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Posts Tagged skiwear

Pakems Packable Boots

In my quest for the perfect apres ski boot and all-round, packable outdoor travel shoe, I gave Pakems a trial run. This brand new product designed by a single mom is marketed as a lightweight, compressible shoe designed for use after a ski day. Pakems come in two styles (for both men and women): a high top for winter use and a low top for summer. Both are made from water-resistant ripstop fabric with an insulated, DWR-coated upper, and EVA midsole, and a rubber outsole. Both tighten with a very simple single-pull lace system.


The shoes are undeniably simple, but that’s the point. They’re meant to get you from Point A to Point B in comfort, after changing out of your technical footwear (ski boots in winter, hiking boots in summer). The sole is quite flat, and you don’t get a terribly secure fit, which for me means I won’t be walking in them too far. However, they’re comfortable, and after a day of exercise, they’re certainly a relief to slip on.

How small do they pack down? My size 8 Pakems measure about 10 inches long by 2.5 inches wide by 2 inches thick. They weigh about 13 ounces (a size 10 weighs 15). They come with a small compression bag, but I ditched that pretty quickly in favor of simply squishing my Pakems down into my backpack or bag. If you do use the compression bag, it comes with a strap designed to attach to a backpack or even your waist…I found this overkill, but the strap does also work as a ski boot carrying device when you’re wearing your Pakems, which I’ll admit is pretty nifty.

In most cases, I have room in my ski boot bag for a standard pair of snow boots to change into, but for the days I don’t want to (or cannot) secure a ski locker and opt to carry a small backpack all day, the Pakems fit nicely. They’re also nice to keep in the car to slip your feet into for the drive home (from winter sport days or summer hikes). I’d also bring mine along for river rafting days in the early summer or late fall, when my feet get cold after being wet.

Pakems boots

My Pakems are comfortable, but not very breathable…again, these are not designed for long-term wear or long distances. They’ll easily get you from the ski lodge to the parking lot or village, and look decent on your feet while grabbing that apres ski drink, but aren’t meant to go the distance. The low top version is ideal for backpackers who like to bring an extra pair of comfortable shoes for evenings around the campfire; I now favor them over my sandals for this purpose, as they keep my feet dry and clean in addition to giving them a much-needed hug after a day of hiking. Think of them as slippers for the backcountry.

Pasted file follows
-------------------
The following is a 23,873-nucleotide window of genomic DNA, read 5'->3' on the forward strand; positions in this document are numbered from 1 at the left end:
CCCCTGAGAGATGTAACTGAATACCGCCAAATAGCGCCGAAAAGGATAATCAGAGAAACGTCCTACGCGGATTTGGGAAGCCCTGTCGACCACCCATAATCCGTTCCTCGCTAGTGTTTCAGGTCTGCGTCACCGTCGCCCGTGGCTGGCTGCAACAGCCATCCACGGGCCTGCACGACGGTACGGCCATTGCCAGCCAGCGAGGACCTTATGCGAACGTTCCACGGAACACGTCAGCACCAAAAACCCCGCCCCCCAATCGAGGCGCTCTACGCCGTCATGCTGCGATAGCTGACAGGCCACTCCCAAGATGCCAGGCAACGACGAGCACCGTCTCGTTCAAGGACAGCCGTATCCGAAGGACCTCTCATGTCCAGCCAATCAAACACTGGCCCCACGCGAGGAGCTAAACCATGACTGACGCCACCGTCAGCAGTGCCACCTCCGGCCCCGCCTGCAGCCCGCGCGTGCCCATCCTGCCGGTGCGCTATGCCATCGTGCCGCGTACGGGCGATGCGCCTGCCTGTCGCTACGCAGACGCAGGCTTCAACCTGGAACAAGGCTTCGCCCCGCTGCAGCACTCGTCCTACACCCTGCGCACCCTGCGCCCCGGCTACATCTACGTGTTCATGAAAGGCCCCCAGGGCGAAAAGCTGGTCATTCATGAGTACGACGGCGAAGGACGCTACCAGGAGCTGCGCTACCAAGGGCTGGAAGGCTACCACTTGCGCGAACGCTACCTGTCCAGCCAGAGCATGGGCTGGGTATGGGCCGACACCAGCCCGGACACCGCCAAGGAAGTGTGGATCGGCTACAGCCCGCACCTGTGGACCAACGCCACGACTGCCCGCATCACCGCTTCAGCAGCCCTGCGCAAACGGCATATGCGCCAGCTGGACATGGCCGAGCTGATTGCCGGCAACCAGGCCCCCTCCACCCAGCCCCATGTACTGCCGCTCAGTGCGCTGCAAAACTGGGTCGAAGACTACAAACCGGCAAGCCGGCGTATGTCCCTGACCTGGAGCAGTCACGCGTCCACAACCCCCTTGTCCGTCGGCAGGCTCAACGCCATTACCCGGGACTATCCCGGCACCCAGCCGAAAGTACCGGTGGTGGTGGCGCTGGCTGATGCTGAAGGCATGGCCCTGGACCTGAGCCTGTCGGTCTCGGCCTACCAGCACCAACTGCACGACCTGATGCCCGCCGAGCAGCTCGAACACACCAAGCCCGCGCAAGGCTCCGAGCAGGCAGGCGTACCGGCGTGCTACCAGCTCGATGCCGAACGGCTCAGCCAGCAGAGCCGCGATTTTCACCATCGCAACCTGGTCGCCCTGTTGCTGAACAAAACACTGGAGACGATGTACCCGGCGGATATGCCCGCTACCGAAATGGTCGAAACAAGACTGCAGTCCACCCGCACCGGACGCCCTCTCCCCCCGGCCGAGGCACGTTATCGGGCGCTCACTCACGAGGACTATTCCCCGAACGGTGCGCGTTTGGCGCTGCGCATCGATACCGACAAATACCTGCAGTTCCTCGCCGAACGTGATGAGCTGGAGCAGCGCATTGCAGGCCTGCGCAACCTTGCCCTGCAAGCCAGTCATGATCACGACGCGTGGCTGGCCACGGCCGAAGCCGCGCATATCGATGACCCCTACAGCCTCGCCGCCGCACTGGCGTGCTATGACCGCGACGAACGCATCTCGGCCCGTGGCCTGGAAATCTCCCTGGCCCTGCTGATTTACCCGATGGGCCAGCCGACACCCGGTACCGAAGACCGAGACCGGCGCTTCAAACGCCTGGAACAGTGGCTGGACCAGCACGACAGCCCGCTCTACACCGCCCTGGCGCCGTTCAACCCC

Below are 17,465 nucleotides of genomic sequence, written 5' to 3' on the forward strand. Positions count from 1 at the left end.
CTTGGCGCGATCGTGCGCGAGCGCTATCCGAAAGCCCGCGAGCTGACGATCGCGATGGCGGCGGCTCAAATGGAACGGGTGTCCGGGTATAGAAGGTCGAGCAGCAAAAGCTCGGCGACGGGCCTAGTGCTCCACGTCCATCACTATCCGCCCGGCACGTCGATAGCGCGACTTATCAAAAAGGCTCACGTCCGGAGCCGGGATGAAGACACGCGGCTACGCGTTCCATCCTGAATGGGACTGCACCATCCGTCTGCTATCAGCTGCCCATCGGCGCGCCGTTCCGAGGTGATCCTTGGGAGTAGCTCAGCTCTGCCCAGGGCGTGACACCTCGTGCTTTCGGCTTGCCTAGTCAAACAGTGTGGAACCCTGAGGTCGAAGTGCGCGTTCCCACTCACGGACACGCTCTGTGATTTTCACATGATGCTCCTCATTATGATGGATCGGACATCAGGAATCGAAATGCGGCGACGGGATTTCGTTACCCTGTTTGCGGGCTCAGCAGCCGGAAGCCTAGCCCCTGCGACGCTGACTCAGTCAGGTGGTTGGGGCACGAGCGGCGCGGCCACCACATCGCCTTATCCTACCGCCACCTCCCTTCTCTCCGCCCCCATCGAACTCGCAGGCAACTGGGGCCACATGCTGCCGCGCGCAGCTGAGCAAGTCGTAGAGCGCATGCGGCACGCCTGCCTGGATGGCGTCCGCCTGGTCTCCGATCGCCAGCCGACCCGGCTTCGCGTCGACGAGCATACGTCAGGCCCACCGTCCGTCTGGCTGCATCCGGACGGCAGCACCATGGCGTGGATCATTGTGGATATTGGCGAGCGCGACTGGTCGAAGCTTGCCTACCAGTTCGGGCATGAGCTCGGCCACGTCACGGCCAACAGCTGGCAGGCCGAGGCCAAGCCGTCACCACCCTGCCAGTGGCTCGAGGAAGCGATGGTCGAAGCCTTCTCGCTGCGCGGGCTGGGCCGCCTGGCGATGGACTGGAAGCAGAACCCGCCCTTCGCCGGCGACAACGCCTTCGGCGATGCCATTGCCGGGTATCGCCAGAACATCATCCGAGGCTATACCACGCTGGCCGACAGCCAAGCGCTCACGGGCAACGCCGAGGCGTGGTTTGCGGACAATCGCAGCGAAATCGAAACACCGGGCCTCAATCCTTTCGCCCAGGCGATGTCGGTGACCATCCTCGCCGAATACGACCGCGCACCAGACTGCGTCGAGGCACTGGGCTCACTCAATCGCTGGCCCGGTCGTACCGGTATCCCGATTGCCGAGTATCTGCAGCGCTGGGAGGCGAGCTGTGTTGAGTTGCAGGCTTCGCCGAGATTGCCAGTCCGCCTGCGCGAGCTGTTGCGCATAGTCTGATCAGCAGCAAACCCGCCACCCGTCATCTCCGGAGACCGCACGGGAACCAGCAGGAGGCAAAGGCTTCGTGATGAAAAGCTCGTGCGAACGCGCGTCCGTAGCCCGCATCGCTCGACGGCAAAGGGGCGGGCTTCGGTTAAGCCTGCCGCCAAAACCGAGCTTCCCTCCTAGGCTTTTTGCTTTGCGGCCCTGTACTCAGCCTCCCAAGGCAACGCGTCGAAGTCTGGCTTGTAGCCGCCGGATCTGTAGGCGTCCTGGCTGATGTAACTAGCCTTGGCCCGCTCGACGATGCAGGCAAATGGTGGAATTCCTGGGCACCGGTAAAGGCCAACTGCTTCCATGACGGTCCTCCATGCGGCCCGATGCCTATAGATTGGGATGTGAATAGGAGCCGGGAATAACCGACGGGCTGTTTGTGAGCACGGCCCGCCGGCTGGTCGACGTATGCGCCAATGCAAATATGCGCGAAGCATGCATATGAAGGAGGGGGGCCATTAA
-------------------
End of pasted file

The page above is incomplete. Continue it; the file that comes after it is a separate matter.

The only difference between the high top version and the low top version: the high top covers to just above the ankle, whereas the low top is cut below. You’ll want the high top for winter wear. At the time of my review, Pakems came in only black, but they have now come out with a variety of fun patterns and colors. Pick up a pair at the Pakems website for $70 (high top) or $60 (low top) or Amazon for as low as $47 for the high top. They’re also available at

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Hillsound Super Armadillo Gaiter

Hillsound gaitersA good pair of gaiters is one of those winter gear items you think you might not need until you realize (too late) that you really, really do. If you’re snowshoeing, nordic skiing, or traveling to a glacial destination this winter, or doing any serious backcountry trekking any time this year, do yourself a favor and invest in gaiters now. Alternatively, they make for a great gift, so put them on your list and hope for the best.

I’ve been playing in some early season Tahoe snow with the Hillsound Super Armadillo gaiter, where even in December, the powder is heavy and wet. I’m pleased to report dry feet and legs after several snowshoe treks.  I also wore them through wet sagebrush and dense vegetation on a fall hike off-trail, and enjoyed a lack of abrasions (or visible wear to the gaiters).

The Super Armadillo is Hillsound’s newest gaiter, featuring a base of what they call SuperFabric, which I suppose is self explanatory. Basically, it’s the most durable barrier on the market today. The upper of the Armadillo is waterproof Flexia fabric (a term that’s also quite helpfully descriptive). What all this meant to me as I hiked in underbrush and snow: the gaiters were stretchy, moving with my body, and breathable. I wore them over both nylon trekking pants and waterproof snow pants.